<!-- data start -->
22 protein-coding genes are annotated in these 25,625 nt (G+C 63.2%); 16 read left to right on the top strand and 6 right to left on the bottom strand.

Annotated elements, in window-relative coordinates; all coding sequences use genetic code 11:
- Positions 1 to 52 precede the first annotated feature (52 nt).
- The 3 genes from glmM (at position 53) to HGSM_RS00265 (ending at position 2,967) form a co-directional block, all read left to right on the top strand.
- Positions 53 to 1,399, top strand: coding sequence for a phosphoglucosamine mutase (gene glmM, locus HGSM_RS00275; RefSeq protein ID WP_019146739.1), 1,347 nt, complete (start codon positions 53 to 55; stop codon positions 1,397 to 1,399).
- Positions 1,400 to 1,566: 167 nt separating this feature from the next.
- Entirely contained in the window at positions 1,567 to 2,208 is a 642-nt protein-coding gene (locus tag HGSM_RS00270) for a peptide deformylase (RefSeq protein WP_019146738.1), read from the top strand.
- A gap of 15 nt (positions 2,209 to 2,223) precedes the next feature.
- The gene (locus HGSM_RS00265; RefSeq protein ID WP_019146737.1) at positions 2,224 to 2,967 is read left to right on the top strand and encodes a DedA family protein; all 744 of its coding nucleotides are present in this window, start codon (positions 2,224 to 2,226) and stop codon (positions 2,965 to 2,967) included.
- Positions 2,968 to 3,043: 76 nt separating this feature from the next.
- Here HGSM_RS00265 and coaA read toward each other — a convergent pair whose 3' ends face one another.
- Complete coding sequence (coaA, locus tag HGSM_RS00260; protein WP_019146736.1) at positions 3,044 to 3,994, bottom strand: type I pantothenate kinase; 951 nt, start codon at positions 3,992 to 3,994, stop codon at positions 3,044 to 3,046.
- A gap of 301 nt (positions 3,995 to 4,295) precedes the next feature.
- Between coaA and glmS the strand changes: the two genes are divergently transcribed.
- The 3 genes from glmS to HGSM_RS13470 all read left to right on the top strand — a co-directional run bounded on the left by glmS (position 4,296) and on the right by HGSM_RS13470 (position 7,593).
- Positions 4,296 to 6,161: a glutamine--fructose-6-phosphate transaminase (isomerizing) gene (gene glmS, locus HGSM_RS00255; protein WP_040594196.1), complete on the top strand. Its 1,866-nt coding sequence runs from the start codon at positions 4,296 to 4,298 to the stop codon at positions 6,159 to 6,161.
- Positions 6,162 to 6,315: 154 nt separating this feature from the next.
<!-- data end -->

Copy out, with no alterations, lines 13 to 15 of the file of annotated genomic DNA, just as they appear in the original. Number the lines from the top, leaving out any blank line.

- A gap of 301 nt (positions 3,995 to 4,295) precedes the next feature.
- Between coaA and glmS the strand changes: the two genes are divergently transcribed.
- The 3 genes from glmS to HGSM_RS13470 all read left to right on the top strand — a co-directional run bounded on the left by glmS (position 4,296) and on the right by HGSM_RS13470 (position 7,593).